This third and final publication in our 3 part series covers the key underlying elements of a successful ESG data integration, including setting principles over data governance and data structuring.
Our first article in the series covered the context (drivers and challenges) and the acquisition of non-financial data.
The second article covered ESG Data Processing (with a focus on Data Quality Management & Enrichment) & Distribution.
ESG (Environmental, Social & Governance) is one of the current key topics in the Asset Management industry, as well as in the broader economy more generally. The heightened focus on ESG is primarily fuelled by 2 major drivers: (i) a stronger pressure from regulators and (ii) an increasing demand from the market and investors.
The technical setup for ESG data comprises collection, processing, enrichment, and dissemination, while ensuring appropriate controls are in place. All steps are critical to efficiently support an Asset Manager’s end to end ESG activities. Accordingly, implementing an ESG data management strategy requires adequate governance, processes, and technology.
The successive steps of a data life cycle
Key elements to achieving sound and efficient ESG data management
Setting sound principles to govern data
Data collection, preparation, quality assessment and availability are all essential components to optimising how an asset manager effectively consumes ESG data. In structuring its approach to data, an asset manager needs to be mindful of a few key principles:
- Data prioritization: every single ESG data point cannot be controlled. Some are more relevant and impactful for business’ (for example, ESG data used in the pre-trade investment process)
- Data control and distribution: Data must be controlled and made available for all data consumers simultaneously. It is crucial to define a straightforward and quick process for data collection, review and distribution
- Data use case: All data does not share the same use cases. It is essential to differentiate data that should be integrated in information systems from data consumed for cases like model reviews or specific qualitative analysis
The degree of agility required in the experimentation phase (during implementation) might cause considerable tensions with the IT department and deviations from a costs / business needs / ROI perspective. Therefore, it is vital to build a robust IT architecture based on key guiding principles, which are understood and validated upfront by all stakeholders. This alignment upfront on the strategy will help the different business units involved to dedicate the right amount of time and staff resources, thus improve efficiency.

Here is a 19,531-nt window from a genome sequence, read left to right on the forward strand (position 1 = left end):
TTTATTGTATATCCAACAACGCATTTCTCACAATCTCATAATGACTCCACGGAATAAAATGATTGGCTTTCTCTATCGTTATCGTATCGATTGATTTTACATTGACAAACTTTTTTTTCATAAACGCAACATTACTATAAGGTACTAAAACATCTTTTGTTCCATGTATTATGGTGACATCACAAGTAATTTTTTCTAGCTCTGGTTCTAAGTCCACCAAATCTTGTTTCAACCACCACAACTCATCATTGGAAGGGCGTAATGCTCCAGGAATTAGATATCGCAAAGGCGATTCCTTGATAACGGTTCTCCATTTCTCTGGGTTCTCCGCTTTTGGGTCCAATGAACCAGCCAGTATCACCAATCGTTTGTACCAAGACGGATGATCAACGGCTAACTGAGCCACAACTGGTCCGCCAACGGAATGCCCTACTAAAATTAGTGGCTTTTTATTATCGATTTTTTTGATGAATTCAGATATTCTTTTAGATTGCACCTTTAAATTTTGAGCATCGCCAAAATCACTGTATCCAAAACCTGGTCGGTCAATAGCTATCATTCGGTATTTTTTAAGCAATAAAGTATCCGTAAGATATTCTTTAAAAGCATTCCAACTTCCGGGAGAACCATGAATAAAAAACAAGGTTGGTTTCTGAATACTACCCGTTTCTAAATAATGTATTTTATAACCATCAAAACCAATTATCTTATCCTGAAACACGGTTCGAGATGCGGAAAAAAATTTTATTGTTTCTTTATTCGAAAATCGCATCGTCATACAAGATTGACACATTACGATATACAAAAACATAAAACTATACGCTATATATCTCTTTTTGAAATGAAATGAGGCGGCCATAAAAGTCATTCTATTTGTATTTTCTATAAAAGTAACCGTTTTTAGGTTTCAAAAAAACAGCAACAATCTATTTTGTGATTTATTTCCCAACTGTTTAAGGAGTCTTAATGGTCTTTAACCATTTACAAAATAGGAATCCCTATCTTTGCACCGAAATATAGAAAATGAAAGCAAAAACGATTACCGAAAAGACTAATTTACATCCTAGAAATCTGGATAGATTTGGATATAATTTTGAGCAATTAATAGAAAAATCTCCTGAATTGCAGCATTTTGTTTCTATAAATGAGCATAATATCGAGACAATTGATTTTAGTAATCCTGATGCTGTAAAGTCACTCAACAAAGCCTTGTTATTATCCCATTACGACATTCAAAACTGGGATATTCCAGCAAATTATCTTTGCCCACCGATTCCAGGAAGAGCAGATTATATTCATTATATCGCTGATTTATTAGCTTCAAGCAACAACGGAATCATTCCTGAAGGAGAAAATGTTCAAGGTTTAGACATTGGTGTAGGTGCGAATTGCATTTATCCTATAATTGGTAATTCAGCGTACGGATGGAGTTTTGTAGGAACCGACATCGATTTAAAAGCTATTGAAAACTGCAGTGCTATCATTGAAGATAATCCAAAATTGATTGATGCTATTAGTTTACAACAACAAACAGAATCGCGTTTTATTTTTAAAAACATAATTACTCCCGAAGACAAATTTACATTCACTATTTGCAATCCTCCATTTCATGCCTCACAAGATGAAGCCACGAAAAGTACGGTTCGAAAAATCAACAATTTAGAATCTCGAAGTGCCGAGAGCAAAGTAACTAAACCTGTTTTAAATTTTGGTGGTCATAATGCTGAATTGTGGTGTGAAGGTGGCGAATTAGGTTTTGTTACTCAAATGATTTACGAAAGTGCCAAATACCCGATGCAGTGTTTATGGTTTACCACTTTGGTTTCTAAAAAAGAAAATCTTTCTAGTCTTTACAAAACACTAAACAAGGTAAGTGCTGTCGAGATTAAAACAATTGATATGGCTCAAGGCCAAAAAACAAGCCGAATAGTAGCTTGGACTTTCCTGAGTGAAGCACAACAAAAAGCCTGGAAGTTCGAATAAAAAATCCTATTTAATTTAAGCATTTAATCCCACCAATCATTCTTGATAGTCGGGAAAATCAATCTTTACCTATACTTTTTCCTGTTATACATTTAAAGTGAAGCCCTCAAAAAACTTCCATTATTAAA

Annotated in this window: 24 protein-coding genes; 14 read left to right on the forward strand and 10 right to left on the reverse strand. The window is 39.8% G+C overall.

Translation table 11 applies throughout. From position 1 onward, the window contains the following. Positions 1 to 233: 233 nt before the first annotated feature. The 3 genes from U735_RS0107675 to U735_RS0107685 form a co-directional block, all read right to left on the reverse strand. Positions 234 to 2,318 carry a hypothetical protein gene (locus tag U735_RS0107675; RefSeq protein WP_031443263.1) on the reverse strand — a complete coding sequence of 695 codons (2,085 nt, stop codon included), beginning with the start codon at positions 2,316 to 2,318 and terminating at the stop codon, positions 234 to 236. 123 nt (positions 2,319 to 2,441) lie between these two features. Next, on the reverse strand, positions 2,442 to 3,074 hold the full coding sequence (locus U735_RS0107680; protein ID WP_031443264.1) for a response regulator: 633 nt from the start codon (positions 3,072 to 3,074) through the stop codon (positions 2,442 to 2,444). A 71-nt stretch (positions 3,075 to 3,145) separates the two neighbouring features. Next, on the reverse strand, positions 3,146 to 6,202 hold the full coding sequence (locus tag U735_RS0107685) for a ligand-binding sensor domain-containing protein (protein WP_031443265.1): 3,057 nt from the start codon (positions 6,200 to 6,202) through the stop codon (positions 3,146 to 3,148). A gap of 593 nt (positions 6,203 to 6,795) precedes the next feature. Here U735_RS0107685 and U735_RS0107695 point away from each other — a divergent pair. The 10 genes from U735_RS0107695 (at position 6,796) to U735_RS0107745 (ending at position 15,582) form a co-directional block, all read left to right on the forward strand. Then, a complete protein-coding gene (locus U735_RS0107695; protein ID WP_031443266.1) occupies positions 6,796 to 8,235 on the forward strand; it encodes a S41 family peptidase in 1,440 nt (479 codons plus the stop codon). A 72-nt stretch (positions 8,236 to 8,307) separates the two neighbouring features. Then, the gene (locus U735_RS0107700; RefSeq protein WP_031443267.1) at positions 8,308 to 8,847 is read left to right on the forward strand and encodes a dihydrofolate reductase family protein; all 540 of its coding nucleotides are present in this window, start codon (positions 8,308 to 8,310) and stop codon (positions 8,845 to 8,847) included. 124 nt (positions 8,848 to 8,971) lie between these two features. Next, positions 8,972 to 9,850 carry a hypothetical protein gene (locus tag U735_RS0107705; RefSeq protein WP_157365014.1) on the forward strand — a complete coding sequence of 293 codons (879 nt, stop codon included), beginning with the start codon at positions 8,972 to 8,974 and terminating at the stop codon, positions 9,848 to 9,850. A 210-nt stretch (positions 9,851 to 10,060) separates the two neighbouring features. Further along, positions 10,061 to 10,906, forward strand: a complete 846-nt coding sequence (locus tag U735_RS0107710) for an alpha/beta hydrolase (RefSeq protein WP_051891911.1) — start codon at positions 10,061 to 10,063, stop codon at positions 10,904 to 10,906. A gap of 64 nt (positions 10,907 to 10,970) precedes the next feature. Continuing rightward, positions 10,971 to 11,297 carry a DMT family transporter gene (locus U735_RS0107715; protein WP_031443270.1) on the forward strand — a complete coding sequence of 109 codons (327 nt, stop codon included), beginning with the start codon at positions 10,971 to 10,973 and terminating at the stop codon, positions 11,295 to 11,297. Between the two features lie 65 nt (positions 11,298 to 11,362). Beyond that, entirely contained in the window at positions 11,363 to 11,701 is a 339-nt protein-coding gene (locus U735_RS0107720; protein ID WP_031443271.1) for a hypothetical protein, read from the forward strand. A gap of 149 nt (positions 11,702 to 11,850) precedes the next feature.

In addition to static master data, there are two types of dynamic ESG data: raw data (primary data) and computed data (secondary data).
- Primary (i.e. raw) data can be sourced directly from companies (e.g. via surveys, direct company communication, company reports, presentations and public documents) or indirectly (e.g. via media, third-party reports, and investment research) by the asset manager or their data providers
- Secondary data can be sourced from data providers who calculate their own issuer ESG scoring or from applying internal scoring methodologies run by the asset manager. These calculations/scoring methodologies rely on historical data series that are stored and enriched by proprietary calculation engines. Typical use cases of such data include assessing issuer comparability on particular ESG measures, and managing portfolio level ESG specific / sustainability risks, such as portfolio level emissions against transition pathways or low carbon benchmarks
This back-end layer of storage and/or calculation typically relies on an EDM (Enterprise Data Management), a DWH (Data Warehouse) or a dedicated database. This environment is the ESG data golden source and must overcome the numerous challenges mentioned above.
Increasing client and regulatory expectations to implement robust control environments is driving out inefficient manual processes within Asset Managers. Firms that have recognised this are implementing robust processes and tools for data collection, integration, preparation, quality management and dissemination of ESG data within their ESG data integration programmes.
Asset Managers must define clear guiding principles, appropriately scope data requirements and implement a value adding data functionality that offers traceability of analysis and aligns to ever increasing levels of transparency requirements. Fortunately, technical solutions and external players are emerging, which offer accelerators with a strong added value that can be quickly integrated into an Asset Manager’s operational structure.
Accordingly, the topics outlined in this three-part series are designed to support decision makers with the structuring and allocation of resources to their ESG data strategy / integration programmes, and we hope you have found it useful.